Adopting a posture of learning in a cross-cultural mission context turns mission into a shared experience of discovery and growth whereby the messenger and receptors are mutually benefited by the interaction. This has become real for me over the past couple of months as I have engaged in inter-faith conversations with a Pakistani Muslim enquiring about Christianity. While I passionately believe that Jesus is the way, the truth and the life (John 14:6) and he holds fast to his Islamic beliefs, I understand that our respective beliefs about REALITY will be defined by a perceived reality from both of our religious and cultural contexts (Kraft 2011, p. 17-18). Therefore, engaging in these conversations from a posture of learning has required more listening than speaking on my part, which is not the intuitive posture for an evangelist or someone with my personality type! Kraft describes this learning role of cross-cultural witnesses: “As we work with the people, we need to find out what kinds of questions they are asking for which they are unable to find answers within their culture” (Kraft 2011, p. 125). I see a biblical alignment between this posture with that of Paul when he spoke with the men of Athens in Acts 17, speaking into what they didn’t know without condemning what they did know. Finding the questions the Athenians were unable to answer by observing their religious practices and identifying an altar to “an unknown god” (Acts 17:23) resulted in some of them reciprocating a posture of learning by saying, “we want to hear you again on this subject” (Acts 17:32). Adopting a similar posture as a cross-cultural witness with my Muslim friend has opened the opportunity for both of us to engage in each other’s faith perspectives and experiences and to see where the Spirit is at work. This reinforces some of my previous learning about Holy Spirit and other religions:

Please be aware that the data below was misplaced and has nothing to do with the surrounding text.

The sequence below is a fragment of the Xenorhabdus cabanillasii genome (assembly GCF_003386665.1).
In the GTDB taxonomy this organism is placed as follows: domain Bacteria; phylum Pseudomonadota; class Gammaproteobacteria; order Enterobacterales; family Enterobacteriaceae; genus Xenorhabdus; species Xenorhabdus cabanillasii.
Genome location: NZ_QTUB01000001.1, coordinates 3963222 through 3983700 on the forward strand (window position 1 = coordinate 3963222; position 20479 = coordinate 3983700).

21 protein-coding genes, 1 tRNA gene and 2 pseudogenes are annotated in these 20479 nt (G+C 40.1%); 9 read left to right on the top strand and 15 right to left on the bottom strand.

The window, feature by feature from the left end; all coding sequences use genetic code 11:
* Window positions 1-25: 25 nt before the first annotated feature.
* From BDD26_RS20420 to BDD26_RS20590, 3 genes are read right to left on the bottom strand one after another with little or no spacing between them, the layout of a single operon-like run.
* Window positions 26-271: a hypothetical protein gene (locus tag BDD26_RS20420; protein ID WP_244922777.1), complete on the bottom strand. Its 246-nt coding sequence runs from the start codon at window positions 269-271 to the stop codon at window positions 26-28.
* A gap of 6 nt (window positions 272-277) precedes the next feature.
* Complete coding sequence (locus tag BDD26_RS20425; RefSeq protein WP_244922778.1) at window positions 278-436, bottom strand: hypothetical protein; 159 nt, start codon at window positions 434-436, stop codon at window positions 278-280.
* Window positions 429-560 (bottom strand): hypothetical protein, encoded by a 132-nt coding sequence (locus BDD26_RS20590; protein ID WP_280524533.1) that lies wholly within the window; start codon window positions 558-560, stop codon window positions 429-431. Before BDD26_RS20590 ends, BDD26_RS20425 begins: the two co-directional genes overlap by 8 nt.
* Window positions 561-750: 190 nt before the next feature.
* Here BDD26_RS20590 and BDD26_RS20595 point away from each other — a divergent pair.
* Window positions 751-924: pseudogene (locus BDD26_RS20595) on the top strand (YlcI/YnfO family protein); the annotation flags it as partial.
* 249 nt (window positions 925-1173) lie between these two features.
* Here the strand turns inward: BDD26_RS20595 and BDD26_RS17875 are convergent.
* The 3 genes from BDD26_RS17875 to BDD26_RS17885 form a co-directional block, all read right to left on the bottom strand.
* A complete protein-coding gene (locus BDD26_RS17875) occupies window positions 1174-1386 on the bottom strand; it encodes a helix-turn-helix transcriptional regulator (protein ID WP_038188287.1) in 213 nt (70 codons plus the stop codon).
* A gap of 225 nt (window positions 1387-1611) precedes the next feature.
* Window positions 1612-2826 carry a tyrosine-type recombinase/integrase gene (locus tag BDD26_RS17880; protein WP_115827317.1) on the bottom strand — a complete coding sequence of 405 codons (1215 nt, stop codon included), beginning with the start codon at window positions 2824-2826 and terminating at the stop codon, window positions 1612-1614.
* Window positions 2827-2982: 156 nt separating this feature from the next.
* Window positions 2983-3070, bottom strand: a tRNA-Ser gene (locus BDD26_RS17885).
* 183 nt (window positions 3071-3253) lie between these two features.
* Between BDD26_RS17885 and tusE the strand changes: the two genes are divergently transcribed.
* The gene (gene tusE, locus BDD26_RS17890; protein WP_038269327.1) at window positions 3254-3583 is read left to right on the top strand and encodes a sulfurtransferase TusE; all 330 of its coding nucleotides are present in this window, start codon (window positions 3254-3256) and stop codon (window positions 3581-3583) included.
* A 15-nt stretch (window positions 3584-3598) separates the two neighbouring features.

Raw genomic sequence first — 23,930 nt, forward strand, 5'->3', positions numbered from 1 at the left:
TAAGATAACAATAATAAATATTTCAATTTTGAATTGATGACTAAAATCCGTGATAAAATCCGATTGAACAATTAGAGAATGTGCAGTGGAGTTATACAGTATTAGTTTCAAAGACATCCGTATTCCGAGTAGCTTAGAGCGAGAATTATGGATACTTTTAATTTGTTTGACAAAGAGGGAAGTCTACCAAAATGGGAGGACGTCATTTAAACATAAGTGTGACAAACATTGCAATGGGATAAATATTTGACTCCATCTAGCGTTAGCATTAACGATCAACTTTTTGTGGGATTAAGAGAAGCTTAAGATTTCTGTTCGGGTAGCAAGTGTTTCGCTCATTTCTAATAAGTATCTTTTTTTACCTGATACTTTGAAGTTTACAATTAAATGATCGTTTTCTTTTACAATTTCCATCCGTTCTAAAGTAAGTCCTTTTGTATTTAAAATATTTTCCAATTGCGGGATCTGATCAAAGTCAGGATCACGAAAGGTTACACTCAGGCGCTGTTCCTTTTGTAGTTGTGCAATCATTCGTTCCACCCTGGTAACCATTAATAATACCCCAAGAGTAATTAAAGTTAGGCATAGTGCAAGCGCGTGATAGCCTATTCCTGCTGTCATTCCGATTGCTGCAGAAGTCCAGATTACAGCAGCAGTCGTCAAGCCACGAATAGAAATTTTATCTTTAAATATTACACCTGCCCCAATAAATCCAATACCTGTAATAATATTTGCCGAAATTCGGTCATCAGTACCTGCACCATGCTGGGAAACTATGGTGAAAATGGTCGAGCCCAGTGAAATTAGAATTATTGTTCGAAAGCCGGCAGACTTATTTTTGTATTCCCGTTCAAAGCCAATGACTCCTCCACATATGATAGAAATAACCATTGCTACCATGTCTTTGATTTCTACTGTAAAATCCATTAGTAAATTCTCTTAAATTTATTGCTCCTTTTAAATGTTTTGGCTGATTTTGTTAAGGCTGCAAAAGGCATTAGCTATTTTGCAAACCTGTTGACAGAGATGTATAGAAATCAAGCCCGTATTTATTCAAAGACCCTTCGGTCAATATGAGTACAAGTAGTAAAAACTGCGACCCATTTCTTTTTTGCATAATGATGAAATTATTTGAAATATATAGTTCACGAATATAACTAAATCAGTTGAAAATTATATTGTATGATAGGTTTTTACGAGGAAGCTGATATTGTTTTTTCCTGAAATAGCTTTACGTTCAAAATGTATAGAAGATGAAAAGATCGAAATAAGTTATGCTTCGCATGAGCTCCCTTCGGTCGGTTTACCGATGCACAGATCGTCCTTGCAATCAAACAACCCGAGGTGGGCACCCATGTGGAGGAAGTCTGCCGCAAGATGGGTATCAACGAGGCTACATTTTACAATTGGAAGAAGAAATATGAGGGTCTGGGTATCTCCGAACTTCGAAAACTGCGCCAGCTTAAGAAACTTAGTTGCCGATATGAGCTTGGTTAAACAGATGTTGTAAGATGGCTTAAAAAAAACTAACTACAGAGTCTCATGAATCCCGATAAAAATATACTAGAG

“We should watch for whatever Spirit may be teaching and doing among them. This posture creates the possibility of a dialogical relationship. We can enter into the faith of others and acknowledge truths and values found there. These are our fellow human beings, seeking truth as we are. God is reaching out, and people are responding. So let us watch for points of contact and bridges of communication” (Pinnock 1996, p. 205).
With this expanded understanding of the lens of worldview, role of missions and a posture of learning, I feel my physical and spiritual senses are heightened every time I interact with people from other cultures. From sharing a meal on the floor in an Afghan home, working side by side painting with my Sri Lankan friend, to discussing new ministry partnerships with Indian Christians, I am participating in a real life laboratory of application of what I am discovering through this subject. An added dimension to this personal and ministry journey is that I travel to and from Tabor College each week via Dandenong Railway Station on public transport, which presents me with a smorgasbord of cultural diversity. Each trip feels like an observation assignment as I try to identify and understand “the forms, structures, and patterns that humans use in the process of living” (Kraft 2011, p. 133).
As I write this reflection, last night I received a call from colleagues serving in a remote area of Australia who are feeling pressured to commence ministry among the aboriginal people of their town. They have no meaningful connection with the indigenous population, little energy or desire for cross-cultural ministry (due to other more pressing leadership demands), and are being asked to commence a ministry without knowledge of ‘felt needs’ among these people. This conversation demonstrated a complete contrast between the situation of my colleagues and everything I am learning through Cultural Anthropology. Ill-equipped leaders being coached to introduce forms of mission without an adequate understanding of the underlying cultural assumptions is a recipe for disaster. It is these conversations and the insights and experiences I’ve discussed in this reflection that fuel my passion to be an effective cross-cultural witness within my community and organisation. It seems to me the more diverse our community is becoming, the more complex the environment is in which to communicate the gospel. Therefore, old mission, evangelism and leadership paradigms will no longer suffice if we are serious about being effective cross-cultural witnesses to the gospel of Jesus Christ. The journey of cultural transformation continues for me as I seek to integrate this learning into my leadership and ministry in The Salvation Army – wherever that takes me!